During these days of so much uncertainty and even fear, I have been studying moments in the history of our local church. Times of infections and threats of plagues belong not only to the history of Europe but to our history as well.
For many years, yellow fever was referred to as the "American plague," and struck semitropical communities of the continent, bringing much fear, sickness and death in its wake. When an outbreak would occur, thousands of panic-stricken citizens sought to flee the cities affected, while many others, especially the poor, died. In many cases, those who served the poor also died.
In August 1862, there was an outbreak of yellow fever in Wilmington, North Carolina.
Hundreds of people died before the outbreak subsided in November of that same year. Father Thomas Murphy, pastor of St. Thomas Catholic Parish in Wilmington, contracted the disease as a result of his visitations to the sick and dying. He lingered in a state of semi-convalescence for a year. He died July 12, 1863, at 55 years old. Father Murphy served 27 years as a missionary priest in the Diocese of Charleston, which, in those years, included the states of Georgia, South Carolina and North Carolina.
In August 1854, there was an outbreak of yellow fever in Savannah, Georgia. At that time Father Edward Quigley, former pastor of St. Paul Church, New Bern, North Carolina, was assigned to build a new church in the western part of the city of Savannah. (The Savannah diocese, consisting of the state of Georgia, had been established in 1850.)
Like Father Murphy, Father Quigley was a missionary and faithful parish priest, serving his flock in the midst of the pestilence. His bishop, Francis Xavier Gartland, died September 20, 1854, as a result of ministering to the sick and dying.
Moreover, Bishop Edward Barron, a missionary to Liberia and close friend of Bishop Gartland, had died only eight days previously, September 22, also as a result of yellow fever. He had come to Savannah hoping to recuperate from sicknesses contracted in his African missions. In his infirm state, he wasn't able to visit the sick in their homes, so he remained in the cathedral church, hearing confessions until he could do so no longer.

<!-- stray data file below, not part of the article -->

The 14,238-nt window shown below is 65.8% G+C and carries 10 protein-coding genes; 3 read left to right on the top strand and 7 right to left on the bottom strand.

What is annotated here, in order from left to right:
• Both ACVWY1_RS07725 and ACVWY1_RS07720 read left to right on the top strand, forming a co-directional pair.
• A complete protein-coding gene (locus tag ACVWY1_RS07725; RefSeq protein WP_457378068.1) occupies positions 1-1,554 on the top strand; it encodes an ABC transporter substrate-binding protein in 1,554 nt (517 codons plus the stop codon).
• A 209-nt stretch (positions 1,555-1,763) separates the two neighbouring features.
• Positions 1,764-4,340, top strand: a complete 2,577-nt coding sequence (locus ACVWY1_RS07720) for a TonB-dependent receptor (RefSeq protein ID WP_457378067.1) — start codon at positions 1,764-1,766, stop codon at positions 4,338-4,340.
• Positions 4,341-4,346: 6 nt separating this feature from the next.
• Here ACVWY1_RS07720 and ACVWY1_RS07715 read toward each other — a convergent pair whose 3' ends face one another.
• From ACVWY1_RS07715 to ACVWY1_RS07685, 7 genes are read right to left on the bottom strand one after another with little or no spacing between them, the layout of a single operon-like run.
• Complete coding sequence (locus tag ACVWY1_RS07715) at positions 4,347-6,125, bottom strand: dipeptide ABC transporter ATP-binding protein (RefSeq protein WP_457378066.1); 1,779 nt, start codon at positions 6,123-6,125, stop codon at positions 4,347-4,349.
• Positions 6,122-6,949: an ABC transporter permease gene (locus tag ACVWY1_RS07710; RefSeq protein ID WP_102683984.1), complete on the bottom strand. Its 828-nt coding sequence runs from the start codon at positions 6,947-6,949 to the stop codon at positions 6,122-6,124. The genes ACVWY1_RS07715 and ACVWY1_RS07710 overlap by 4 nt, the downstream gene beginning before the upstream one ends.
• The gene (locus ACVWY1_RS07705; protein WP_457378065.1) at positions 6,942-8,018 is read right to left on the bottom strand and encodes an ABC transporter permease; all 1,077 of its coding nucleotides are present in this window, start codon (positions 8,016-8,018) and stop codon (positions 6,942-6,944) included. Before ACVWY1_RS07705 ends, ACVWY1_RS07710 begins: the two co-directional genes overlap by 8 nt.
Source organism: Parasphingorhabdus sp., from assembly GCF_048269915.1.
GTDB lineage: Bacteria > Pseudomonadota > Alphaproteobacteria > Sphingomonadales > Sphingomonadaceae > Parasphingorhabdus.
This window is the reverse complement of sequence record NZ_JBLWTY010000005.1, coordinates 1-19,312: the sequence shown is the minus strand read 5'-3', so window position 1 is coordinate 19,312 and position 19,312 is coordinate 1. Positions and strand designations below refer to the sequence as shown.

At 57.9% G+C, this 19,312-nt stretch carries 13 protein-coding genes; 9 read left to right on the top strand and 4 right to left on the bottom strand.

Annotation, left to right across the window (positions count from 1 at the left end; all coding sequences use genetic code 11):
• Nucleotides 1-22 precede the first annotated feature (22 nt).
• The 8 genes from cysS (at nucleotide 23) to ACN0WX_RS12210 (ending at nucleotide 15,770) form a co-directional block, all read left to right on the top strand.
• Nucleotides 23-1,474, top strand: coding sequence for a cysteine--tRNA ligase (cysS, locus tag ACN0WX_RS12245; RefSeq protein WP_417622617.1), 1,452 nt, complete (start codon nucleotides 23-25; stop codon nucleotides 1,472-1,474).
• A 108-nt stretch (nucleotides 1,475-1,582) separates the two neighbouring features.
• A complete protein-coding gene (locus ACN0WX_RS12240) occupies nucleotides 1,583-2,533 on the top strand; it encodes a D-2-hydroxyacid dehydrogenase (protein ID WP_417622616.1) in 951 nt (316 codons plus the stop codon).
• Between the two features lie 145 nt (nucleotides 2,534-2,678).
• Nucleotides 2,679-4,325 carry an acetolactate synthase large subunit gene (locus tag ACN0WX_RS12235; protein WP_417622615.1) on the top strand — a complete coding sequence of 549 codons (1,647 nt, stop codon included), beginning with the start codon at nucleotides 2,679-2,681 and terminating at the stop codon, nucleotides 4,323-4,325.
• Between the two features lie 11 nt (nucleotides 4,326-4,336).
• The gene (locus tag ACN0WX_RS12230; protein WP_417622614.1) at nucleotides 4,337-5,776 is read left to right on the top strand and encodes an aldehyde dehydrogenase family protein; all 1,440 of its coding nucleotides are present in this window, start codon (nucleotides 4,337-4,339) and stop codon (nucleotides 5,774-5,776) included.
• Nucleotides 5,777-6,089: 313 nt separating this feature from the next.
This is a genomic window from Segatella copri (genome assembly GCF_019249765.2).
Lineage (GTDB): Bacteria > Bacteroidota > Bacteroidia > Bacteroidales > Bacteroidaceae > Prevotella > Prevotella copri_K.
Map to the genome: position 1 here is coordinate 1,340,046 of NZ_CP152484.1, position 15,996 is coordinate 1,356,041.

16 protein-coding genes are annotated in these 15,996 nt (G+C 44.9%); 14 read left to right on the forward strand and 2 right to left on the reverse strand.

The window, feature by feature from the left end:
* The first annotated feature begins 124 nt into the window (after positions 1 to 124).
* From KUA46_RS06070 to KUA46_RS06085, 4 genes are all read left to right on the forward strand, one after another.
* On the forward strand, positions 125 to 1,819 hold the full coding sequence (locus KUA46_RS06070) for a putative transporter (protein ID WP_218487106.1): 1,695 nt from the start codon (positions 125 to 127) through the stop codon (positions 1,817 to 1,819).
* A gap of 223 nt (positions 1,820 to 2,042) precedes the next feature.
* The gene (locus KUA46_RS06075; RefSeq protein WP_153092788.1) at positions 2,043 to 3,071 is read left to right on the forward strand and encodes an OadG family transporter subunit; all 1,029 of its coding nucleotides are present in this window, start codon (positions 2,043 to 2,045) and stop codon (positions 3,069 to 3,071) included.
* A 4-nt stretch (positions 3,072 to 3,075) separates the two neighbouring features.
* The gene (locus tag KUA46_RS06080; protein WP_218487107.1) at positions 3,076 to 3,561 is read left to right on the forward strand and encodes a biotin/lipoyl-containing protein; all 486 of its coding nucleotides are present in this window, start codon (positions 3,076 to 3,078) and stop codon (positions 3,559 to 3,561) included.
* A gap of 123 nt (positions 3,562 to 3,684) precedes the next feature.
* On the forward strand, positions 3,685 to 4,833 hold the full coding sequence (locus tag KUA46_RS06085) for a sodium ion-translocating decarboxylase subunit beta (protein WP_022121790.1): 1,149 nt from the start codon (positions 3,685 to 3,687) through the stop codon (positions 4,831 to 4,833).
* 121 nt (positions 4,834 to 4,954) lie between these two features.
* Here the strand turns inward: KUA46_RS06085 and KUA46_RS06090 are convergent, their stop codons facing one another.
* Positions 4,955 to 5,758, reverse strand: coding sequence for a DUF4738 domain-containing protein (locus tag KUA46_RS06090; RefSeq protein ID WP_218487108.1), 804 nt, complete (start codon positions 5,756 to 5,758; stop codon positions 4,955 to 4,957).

The testimony of Father Quigley in a letter to Archbishop Kenrick of Baltimore provides the following information about the state of things in Savannah during the time of the disease:
"Between the deaths of the two bishops I was alone for six or seven days, until at length Father Barry came to my relief from Augusta. I was then visiting from 80 to 100 sick persons a day, our deaths daily averaging from 40 to 48, this last being the maximum, and half of them generally Catholics.
For two months at least I neither said Mass nor gave the Viaticum nor Extreme Unction to anyone. I was able only to hear confessions, and was sometimes obliged to hear the confessions of husband and wife prostrated in the same bed at the same time, or rather I made their confessions for them in a general way and absolved them, hoping in the mercy of God and their own good dispositions.
But that was not all. A storm swept over the city such as has been seldom witnessed. The lower part of the city was submerged; whole blocks were unroofed; the roof of the bishop's house was carried away; and yet I had to sleep in that house, its only tenant, while I just snatched my meals from house to house as chance permitted."
By the time the fever subsided in November 1854, hundreds were dead, including at least 293 Irish immigrants, whose names have been recorded. Father Quigley survived, though much weakened.
Perhaps these witnesses of faith and charity from our own history might enable us to face whatever God asks of us in the days ahead for the welfare of his people and the salvation of our souls.